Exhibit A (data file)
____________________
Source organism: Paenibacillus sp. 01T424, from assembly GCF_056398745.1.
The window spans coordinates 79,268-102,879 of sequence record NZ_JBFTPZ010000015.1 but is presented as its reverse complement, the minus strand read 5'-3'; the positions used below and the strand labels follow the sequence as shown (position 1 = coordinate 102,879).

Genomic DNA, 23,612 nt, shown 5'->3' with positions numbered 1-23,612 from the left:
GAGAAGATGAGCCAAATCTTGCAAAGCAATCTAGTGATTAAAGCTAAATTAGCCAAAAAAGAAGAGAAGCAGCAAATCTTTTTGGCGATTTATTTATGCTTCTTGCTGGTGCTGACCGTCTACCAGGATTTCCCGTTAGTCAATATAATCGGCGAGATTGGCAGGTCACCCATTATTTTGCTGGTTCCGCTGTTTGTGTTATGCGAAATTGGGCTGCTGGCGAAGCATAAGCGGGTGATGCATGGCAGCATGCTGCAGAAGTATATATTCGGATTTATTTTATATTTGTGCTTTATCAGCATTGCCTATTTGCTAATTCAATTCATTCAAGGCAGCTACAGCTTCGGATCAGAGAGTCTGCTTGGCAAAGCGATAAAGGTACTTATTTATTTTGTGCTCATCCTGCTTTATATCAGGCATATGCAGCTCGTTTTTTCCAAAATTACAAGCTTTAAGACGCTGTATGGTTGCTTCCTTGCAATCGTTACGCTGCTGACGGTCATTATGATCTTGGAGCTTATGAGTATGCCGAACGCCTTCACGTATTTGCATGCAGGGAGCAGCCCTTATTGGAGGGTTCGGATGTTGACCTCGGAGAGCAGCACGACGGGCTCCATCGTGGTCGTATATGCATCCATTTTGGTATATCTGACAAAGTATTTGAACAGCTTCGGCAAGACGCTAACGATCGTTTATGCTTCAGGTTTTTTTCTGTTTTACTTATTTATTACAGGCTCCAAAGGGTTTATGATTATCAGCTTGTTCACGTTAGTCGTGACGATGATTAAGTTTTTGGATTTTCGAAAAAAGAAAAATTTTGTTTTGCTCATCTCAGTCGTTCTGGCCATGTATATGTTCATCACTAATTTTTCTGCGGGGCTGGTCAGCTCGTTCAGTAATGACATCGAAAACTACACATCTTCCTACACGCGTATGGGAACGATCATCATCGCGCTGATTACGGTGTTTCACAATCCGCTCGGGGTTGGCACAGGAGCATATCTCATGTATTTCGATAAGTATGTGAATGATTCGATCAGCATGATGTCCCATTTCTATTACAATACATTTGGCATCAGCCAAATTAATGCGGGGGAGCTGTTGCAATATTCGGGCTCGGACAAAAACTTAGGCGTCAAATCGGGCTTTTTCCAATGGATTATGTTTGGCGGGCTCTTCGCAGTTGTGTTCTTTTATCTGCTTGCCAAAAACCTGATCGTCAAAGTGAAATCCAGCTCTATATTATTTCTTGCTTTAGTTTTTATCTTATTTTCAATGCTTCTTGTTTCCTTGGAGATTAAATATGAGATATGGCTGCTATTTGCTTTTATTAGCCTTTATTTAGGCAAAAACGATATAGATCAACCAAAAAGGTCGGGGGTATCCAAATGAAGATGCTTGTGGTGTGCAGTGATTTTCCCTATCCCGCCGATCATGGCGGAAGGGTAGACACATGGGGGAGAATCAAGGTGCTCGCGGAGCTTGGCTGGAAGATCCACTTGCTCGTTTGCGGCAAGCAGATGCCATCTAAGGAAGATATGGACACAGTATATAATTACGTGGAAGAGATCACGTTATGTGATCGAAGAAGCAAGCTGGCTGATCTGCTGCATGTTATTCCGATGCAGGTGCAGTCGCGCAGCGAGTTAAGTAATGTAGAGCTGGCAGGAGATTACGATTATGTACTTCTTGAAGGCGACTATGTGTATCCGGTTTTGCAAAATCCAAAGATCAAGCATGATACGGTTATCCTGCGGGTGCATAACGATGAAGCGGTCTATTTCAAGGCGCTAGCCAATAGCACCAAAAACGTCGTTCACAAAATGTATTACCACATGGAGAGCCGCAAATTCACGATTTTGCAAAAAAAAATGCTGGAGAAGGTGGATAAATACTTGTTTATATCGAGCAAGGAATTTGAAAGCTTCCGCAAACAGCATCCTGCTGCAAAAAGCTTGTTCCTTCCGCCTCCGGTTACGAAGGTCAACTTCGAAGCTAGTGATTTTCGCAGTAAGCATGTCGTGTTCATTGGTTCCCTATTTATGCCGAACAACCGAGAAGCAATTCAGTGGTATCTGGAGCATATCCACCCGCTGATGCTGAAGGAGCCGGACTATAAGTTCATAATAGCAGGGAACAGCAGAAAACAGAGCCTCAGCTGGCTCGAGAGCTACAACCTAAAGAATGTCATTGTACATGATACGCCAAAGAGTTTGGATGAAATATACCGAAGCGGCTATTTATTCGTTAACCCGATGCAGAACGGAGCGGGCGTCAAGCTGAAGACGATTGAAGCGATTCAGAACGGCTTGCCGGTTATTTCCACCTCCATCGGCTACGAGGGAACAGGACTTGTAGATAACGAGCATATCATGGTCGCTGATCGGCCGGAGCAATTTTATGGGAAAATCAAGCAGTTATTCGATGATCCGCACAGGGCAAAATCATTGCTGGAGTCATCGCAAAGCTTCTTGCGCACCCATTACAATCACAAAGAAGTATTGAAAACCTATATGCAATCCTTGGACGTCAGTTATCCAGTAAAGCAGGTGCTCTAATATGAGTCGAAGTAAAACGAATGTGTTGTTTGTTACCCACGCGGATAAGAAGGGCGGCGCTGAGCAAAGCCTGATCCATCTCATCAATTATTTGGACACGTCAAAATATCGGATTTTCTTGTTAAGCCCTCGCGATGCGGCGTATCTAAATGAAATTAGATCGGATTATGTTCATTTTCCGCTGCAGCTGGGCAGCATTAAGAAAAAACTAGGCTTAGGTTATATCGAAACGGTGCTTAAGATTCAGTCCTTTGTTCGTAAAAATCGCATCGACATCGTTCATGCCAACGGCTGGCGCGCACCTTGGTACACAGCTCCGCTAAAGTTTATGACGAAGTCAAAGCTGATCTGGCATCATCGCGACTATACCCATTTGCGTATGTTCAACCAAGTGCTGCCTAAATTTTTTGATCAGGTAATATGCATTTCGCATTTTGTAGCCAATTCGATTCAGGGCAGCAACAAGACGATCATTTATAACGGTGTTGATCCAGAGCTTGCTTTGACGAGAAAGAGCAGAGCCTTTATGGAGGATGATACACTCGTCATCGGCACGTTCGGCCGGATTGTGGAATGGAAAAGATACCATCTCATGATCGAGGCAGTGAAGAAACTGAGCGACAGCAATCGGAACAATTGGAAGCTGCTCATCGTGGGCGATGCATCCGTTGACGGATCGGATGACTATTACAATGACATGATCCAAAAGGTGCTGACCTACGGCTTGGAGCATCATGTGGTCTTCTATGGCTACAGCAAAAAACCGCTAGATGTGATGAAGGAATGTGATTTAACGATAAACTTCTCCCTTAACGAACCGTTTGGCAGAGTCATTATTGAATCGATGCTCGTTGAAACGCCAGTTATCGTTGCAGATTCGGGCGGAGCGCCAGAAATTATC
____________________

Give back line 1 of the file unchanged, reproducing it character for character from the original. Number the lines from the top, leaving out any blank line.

Source organism: Paenibacillus sp. 01T424, from assembly GCF_056398745.1.